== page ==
Naked Sunfish - Best Bites
Paperback, 235 Pages
Prints in 3-5 business days
Best Bites is a retrospective of Rick Brown's observational non-fiction (and a memoir of sorts) taken from the virtual pages of Naked Sunfish! His enthusiasm for life's mundane events is refreshingly humorous and many times poignant.
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Dec 8, 2010In this irresistible collection of short stories, plays & ramblings … lifted from the virtual pages of NakedSunFish.com … Rick Brown draws his readers into his world, filled with human chia pets, air guitar playing dentists, and an assortment of characters shared from his own life experiences. I have known Rick for well over ½ my life … and he has always been a writer. In the early years, there were songs (“Silver Lady”, “Round and Round”, “Song for a Friend”, “Cowboys are Assholes”) and his ubiquitous journals … large black bound volumes always nearby ... filled with what I assumed was the happenings to and around him. Then, in the early years of the internet, his friend Ted Kane asked Rick contribute to his web‐zine, CrapShoot!. Rick’s writing began to shift in purpose and style … no longer written for just his own pleasure … but for a broader audience. Since 2002, Rick has edited and written for his own web‐zine, Naked Sunfish. In the almost 9 years that have transpired... More > since Issue #1, Rick has found his voice … a voice that is reflected in the stories here … filled with insight, wit and humor. So regardless if you nibble on these stories from time to time, or devour them in big bites, be prepared to be drawn into Rick’s unique world. Enjoy… Dan Eley ~ 2010 Webmaster www.nakedsunfish.com< Less
Dec 3, 2010Best Bites is a surprising first book of essays from Rick Brown. My appetite has been whetted and there needs to be more bites; we need more to make a complete meal. Rick has a unique view of current life and of the foibles we humans engage in. Not from a mean or misanthropic perspective, but from the vantage point of a sharply observant witness watching a ballgame through a knothole in left field. He sees the things in the game that the commentators in a skybox behind home plate can’t see. He sees where the player missed and spit on his uniform knee, he sees the shortstop adjusting his jock strap, the tick of nervousness on the third base man’s face. But it boils down to this; Rick sees the players as people, doing a job, living their life with all the opportunities we are presented with to fail or succeed. He gives us a human account of the real world we live in and makes us all more human by helping us see how we are active players in the game. There are several themes that run... More > throughout his book. One is the concept of the mundane. Mundane is often thought to be a fancy way of saying boring. In our current society anything that does not feature a light show, two back-up bands, surgically augmented breasts, a fleet of limos and a celebrity commentator to remind us what a scintillating time the participants are having, is considered boring. The mundane are the events that all of us share, the core of our human existence and just as each of us live a life that is uniquely ours, it is built of a number of common building blocks we all know. Rich has a scholarly understanding of what these common building blocks are and crafts rich observation into events we can all recognize and appreciate. One of the more touching essays is one called “Sunday Solitude” which is nothing more than a terse list of what a married man with a dog does on a quiet Sunday at home alone. The terse list hints at a very connected, rich life. There was another essay called “Coming of Age” that brought a lump to my throat as it involved the complex relationship between a father and son, my father and I, all fathers and sons. “Mistah Wick” made me laugh about the way the human spirit sometimes chafes at the harnesses we all wear. A seldom seen truth was displayed with humanity and humor. Using a baseball metaphor I would say, “Good eye Rick, good eye”. For wry humor the essay “When to Buy a New Lawnmower”, made me laugh and recognize myself in this peek at a younger Rich. “Best Bites” is an easy read but I have already gone back to a few essays to read again and I admit a few are disturbing and I can’t get out of my mind. It is more layered than a casual reading can reveal. If you do yourself a favor and read “Best Bites’ by Rick Brown you will be going back to it to reread some parts. It is a great book to own and would make a inspired gift for the right person. Finally, Rick, I also regret …”tube tops ever went out of style”.< Less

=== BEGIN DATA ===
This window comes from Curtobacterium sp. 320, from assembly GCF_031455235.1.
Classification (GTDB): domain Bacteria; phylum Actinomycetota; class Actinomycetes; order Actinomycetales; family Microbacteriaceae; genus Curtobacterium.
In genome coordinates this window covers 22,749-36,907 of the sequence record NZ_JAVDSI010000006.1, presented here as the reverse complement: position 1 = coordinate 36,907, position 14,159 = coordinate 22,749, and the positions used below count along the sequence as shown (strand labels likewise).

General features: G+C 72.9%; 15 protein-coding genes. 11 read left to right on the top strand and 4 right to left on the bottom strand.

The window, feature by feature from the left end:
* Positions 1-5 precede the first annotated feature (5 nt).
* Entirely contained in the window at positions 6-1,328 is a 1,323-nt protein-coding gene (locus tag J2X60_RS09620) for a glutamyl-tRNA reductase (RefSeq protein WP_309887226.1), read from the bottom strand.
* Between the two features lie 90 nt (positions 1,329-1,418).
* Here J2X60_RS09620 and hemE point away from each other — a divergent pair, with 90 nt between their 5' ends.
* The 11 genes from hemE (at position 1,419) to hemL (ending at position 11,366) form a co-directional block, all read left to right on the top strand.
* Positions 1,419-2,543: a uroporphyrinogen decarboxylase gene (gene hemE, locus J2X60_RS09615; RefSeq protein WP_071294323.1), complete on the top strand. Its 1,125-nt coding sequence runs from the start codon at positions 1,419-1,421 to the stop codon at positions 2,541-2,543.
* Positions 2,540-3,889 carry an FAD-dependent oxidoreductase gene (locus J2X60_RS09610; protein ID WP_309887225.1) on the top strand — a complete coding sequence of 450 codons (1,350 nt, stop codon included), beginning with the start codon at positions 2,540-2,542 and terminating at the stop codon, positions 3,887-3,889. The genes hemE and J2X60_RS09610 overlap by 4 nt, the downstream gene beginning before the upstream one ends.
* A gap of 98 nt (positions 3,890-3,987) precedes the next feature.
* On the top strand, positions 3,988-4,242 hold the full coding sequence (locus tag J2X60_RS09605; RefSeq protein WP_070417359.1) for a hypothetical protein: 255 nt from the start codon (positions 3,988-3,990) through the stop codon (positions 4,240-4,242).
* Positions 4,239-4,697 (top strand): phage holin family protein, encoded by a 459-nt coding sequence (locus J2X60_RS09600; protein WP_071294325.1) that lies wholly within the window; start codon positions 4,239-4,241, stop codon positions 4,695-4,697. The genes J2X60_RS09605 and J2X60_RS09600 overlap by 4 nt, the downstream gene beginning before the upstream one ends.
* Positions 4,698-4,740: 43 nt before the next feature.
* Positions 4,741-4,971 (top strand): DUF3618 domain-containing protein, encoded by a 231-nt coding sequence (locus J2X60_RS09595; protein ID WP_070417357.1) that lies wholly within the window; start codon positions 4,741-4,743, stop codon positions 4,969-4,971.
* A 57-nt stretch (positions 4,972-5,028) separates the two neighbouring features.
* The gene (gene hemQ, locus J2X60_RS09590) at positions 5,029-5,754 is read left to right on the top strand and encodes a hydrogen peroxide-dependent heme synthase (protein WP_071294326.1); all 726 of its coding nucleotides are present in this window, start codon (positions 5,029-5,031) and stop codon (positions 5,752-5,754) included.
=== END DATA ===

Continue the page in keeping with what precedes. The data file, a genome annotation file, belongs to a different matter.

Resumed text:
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- Standard Copyright License
- March 8, 2011
- Perfect-bound Paperback
- Interior Ink
- Black & white
- 0.9 lbs.
- Dimensions (inches)
- 5.83 wide x 8.26 tall
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